Melissa Harris and Michaela Freeman will play key roles in a live-on-Zoom performance of <em>The Schoolmistress </em>for Theatre in the Country. (Special to The News)

Melissa Harris and Michaela Freeman will play key roles in a live-on-Zoom performance of The Schoolmistress for Theatre in the Country. (Special to The News)

Pair of Maple Ridge theatre pros involved in live-on-Zoom play

Melissa Harris and Michaela Freeman will take part in the performance of a 135-year-old British farce

While the laughs and gasps from a live theatre audience are in short supply these days, the show still goes on for performer, Melissa Harris, and stage manager Michaela Freeman.

The Maple Ridge-based pair will take on key roles in a live on Zoom production of The Schoolmistress by Arthur Win Pinero.

Working with Theatre in the County’s online format, TIC Online, Harris will play Peggy Hesselerigge, a student at the Volumina College for Young Woman.

Freeman will be stage managing the show, which will see costumed actors from across the Lower Mainland perform live from their individual homes for audiences watching on Zoom.

READ MORE: Maple Ridge theatre launches fall season at only 10 per cent capacity

Harris said the gig is going to be a big change from what she is used to as a theatre performer.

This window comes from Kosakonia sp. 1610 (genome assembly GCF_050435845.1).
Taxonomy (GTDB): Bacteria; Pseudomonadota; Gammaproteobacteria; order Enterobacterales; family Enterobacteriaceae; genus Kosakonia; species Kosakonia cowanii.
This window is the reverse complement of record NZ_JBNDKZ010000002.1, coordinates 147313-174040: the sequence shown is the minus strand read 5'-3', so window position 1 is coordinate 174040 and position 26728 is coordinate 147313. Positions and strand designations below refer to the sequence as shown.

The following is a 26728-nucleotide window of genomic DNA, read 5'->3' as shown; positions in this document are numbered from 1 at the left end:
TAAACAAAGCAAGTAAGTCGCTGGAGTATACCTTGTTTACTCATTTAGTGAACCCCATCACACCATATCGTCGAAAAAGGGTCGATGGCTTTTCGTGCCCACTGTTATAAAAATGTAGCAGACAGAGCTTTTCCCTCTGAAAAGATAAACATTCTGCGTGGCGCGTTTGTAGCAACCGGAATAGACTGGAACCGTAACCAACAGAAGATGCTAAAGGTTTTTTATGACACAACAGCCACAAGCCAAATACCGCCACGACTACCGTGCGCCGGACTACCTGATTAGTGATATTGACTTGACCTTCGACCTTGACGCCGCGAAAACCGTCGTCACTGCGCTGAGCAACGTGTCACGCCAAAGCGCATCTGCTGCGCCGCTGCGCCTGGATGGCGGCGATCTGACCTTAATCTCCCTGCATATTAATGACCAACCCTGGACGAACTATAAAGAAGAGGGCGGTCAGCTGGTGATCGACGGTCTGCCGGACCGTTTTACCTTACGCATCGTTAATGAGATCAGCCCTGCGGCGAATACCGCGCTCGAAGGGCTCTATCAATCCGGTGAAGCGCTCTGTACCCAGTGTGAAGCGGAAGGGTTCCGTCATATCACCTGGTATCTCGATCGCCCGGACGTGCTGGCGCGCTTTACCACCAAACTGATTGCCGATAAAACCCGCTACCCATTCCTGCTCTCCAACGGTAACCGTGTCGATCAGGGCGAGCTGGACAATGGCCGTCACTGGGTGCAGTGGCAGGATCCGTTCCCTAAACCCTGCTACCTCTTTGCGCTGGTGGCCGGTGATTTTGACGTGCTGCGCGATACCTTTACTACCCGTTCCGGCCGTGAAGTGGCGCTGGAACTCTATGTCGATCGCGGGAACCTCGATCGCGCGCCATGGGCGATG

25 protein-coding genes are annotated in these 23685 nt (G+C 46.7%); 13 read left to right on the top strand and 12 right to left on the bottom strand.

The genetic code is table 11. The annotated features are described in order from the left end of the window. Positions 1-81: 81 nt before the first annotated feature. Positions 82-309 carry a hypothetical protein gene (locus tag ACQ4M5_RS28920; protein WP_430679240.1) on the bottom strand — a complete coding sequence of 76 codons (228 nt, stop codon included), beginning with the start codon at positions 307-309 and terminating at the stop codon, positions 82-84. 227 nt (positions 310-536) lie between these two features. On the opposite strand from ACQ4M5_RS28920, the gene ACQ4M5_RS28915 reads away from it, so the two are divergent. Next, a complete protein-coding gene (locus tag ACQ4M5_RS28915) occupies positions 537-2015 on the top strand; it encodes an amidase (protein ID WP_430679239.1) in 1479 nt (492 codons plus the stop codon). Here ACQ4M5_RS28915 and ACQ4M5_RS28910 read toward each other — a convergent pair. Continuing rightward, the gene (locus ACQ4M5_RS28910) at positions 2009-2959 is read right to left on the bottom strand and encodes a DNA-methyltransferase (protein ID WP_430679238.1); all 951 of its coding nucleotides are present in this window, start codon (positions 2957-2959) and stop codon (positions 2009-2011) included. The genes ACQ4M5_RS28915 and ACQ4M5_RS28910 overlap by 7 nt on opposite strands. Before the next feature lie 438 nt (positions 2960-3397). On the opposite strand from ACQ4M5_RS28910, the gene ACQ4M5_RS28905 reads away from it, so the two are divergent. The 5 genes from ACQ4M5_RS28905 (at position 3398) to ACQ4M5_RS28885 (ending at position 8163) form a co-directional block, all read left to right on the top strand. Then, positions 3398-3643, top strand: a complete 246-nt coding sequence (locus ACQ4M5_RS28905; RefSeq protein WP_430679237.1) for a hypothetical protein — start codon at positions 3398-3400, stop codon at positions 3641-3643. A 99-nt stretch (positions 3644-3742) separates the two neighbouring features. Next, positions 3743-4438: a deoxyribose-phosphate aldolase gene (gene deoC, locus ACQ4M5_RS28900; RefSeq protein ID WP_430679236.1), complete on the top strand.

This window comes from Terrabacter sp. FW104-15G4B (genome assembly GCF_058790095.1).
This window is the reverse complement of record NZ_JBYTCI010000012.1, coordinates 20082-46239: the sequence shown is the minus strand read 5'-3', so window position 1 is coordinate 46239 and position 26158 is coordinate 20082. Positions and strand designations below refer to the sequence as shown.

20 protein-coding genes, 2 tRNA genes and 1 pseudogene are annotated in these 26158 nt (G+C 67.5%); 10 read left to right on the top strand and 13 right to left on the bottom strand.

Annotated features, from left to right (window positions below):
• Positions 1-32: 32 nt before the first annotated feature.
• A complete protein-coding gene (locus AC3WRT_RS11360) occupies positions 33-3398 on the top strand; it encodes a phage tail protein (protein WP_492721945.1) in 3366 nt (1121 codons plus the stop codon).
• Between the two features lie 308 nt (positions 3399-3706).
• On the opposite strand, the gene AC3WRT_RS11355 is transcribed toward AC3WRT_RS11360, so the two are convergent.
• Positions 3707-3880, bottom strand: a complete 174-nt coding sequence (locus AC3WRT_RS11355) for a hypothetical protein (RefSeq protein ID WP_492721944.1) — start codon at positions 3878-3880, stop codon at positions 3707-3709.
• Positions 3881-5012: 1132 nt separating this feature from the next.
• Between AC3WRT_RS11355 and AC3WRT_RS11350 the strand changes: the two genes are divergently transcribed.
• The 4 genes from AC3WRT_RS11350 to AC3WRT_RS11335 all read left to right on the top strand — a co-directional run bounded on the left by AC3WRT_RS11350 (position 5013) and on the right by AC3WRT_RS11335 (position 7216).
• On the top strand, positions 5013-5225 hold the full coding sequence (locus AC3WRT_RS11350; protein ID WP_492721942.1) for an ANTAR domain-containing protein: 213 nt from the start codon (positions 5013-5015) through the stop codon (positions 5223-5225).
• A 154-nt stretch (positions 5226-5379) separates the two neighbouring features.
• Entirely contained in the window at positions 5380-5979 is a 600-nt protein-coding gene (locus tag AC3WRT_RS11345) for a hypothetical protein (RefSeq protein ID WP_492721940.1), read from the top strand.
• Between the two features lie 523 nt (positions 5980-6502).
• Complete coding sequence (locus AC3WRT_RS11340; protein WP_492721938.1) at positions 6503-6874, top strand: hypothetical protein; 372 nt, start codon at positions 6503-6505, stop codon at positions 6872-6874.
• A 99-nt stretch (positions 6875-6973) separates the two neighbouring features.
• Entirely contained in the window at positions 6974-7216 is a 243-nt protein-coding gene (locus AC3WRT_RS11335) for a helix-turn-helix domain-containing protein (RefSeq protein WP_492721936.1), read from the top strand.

“The biggest challenge is not getting the feedback from the audience,” she said.

“We don’t get to hear laughter, which is kind of a bummer, especially when you’re performing a farce.”

A lack of interaction with her fellow performers will also be different.

“My eyes are forced to stare at a tiny dot on my screen as opposed to someone else’s eyes, so it’s difficult working that way but we’re making it work.”

Screen acting would probably be the closest comparison, the Maple Ridge born-and-raised actress noted.

“I get to be very big and noisy with my emotions when I’m on stage, but if I’m acting for the camera, or in this case acting for the screen on Zoom, I have to limit my movements, to what is seen by the audience on their screens.

“It’s a lot more hand acting , and reliance on facial expression than I’m used to.”

It should still be a blast playing Peggy in the humorous play which was first performed in 1886, she said.

“She’s very mischievous in a good-natured way,” Harris explained. “She’s plotting and scheming, but all with good intentions and very light hearted.”

The local stage manager will have her hands full.

Artistic manager, Reg Parks said Freeman’s job will involve scheduling, making notes on actor movements and performer care.

“There will also be some unique jobs like providing Zoom tech support, helping actors digitally annotate their scripts and coming to the rescue by being ready to read any characters lines if their internet goes down during a performance,” he added.

The performance will run Friday and Saturday (March 12-13).

More information and tickets are available at

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